Mother wisely says that our morning hike is healthy, but all I know is how much fun it is. If I am lucky, she will throw me a snowball, and I will catch it proudly, right in my mouth. But here is the point: in the woods, there are sticks. And in my humble opinion, sticks are the best thing ever, better even than breakfast. And I love breakfast.

If I see a good stick first, I will run to it and look at Mother, wagging a happy dare. But sometimes she sees it before I do, and then she will grab it, make me sit, and hurl it as hard as she can, laughing "find stick!" I am usually too interested in the chase to correct her grammar, but that missing article really bothers me. She should know better.

Grammar aside: I always find the stick, people.

People! Check out the stick!

Here is Mother's favorite cold-weather comfort food. It makes her almost as happy as I do.


Polenta with Tempeh-Tomato Sauce

The combination of tempeh and toasted fennel seed makes this dish. The polenta here is soft rather than firm, like grits, and oh-so-comforting. While fresh tomatoes make the best sauce when they are in season, canned tomatoes are essential for winter cooking. I like Muir Glen brand.

For the sauce:
1 tsp fennel seed
2 tbsp olive or grapeseed oil
8 oz plain soy tempeh (check to ensure it is gluten-free)
8 oz tomato sauce
14.5-oz can fire-roasted diced tomatoes
1 tbsp tomato paste
1 tsp dried oregano
1/2 tsp crushed red pepper
salt and pepper to taste

For the polenta:
5 cups gluten-free vegetable stock (use homemade if you have it!)
1 cup coarsely ground, gluten-free cornmeal (polenta)
salt and pepper to taste
1 to 2 tbsp vegan margarine

1. Bring the vegetable stock for the polenta to a boil.

2. Crush the fennel seed in a mortar & pestle (or stick it in a baggie and run over it with a rolling pin). Heat a small skillet over medium-low heat, add the crushed fennel seed, and toast for 3 to 5 minutes, or until fragrant but not brown. Set aside.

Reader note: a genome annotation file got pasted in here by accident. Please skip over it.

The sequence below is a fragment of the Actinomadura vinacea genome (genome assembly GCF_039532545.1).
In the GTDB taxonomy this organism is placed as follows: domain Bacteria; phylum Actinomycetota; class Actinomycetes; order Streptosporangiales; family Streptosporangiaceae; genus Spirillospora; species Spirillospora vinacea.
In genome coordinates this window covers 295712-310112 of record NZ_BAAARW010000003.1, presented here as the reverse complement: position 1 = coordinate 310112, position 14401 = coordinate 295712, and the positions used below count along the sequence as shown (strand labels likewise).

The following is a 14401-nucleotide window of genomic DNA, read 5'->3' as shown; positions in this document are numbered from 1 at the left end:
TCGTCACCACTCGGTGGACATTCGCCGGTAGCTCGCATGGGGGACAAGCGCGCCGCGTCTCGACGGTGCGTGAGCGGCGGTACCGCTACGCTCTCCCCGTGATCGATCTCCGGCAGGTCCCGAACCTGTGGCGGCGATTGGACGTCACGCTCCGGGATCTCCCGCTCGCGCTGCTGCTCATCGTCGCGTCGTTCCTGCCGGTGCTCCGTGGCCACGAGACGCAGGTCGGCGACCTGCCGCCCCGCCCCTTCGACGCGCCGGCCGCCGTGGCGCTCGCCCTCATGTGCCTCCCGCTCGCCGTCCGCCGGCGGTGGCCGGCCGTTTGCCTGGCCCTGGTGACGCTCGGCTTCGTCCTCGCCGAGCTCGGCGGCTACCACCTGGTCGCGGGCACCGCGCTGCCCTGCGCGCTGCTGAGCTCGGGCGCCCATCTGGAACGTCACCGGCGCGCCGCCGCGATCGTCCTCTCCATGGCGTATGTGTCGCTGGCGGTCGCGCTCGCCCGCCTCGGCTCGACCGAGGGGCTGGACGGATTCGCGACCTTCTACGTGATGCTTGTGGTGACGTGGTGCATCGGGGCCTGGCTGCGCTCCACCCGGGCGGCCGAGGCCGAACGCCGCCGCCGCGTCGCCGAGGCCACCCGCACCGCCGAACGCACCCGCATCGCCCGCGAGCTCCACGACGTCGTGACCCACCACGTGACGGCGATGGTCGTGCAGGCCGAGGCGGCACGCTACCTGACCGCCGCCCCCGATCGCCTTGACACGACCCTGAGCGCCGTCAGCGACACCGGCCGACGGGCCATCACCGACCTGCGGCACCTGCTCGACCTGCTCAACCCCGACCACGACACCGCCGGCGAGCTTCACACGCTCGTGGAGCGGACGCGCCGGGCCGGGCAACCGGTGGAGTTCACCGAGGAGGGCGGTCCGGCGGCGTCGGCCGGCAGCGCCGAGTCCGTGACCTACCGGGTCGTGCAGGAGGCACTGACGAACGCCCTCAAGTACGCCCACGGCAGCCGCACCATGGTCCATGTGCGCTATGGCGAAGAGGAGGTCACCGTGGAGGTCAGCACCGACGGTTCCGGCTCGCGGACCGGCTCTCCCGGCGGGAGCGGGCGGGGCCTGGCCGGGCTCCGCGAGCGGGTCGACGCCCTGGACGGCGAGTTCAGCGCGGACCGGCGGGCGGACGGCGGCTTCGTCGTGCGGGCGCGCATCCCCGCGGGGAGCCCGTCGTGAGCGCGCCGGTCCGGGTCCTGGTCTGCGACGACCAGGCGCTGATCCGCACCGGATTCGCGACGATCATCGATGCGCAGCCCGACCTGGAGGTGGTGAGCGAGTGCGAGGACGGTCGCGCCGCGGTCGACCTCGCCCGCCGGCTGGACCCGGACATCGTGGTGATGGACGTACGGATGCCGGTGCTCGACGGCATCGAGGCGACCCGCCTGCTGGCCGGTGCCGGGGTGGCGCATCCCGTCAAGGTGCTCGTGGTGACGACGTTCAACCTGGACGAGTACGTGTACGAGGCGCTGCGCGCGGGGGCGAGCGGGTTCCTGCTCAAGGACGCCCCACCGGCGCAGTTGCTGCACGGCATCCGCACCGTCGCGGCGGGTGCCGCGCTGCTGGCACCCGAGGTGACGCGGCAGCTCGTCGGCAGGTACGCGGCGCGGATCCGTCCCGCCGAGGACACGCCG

3. Remove the tempeh from its packaging. Heat the oil in a deep skillet over medium-high heat. When the oil is hot, crumble the tempeh right into the pan with your fingers. Use a wooden spoon to break up any large pieces that remain. (Your goal is burger-crumble-size pieces.) Brown the tempeh, stirring occasionally, until golden-dark on all sides, 7 to 10 minutes. Turn the heat to low. Add the tomato sauce, diced tomatoes, tomato paste, and spices, stir well, and simmer gently for 20 to 25 minutes, or until thickened and delicious. Taste and adjust seasoning.

3. When the stock is boiling, and while the sauce is happily simmering, take a wire whisk, and slowly whisk the cornmeal into the stock. This should take a minute or two. Lower the heat to the lowest setting, and continue to whisk for another minute or two, until the polenta is just barely simmering. Then switch to a wooden spoon (I use the same one I used on the sauce), and stir the polenta every minute or two. Add lots of salt and pepper. Cook for 30 minutes or so, adding a bit more stock if it starts to seem too thick. When the polenta is the consistency of grits or porridge (the consistency is up to you), turn off the heat and stir in the margarine. Taste and add more salt, pepper, or margarine if you like.

4. Ladle the polenta into a bowl and top with the tempeh-tomato sauce. Eat with a spoon. Mmmm.

Thursday, January 3, 2013

Gluten Free Spirit: Food. Books. Dog.

Welcome to Gluten Free Spirit, where I write about food, books, and my best girl Willa.

Butternut Squash & Apple Soup with Chipotle and Pomegranate

This will be mostly a food and cooking blog, focusing on vegetarian, gluten-free deliciousness. It will also include occasional forays into my adventures with books (the stuff of my career) and Willa (dog of my life).

Willa and I hike every morning at sunrise. Like making dinner, this ritual is both healthy and heartwarming. I take a travel mug of black coffee, and Willa and I watch the light blink, stretch, and finally throw off the covers.

January sunrise in Cincinnati.

Willa is a trailmaster, and almost as dorky as me.

She is named after author Willa Cather. Do you see the resemblance?

Thank you for reading!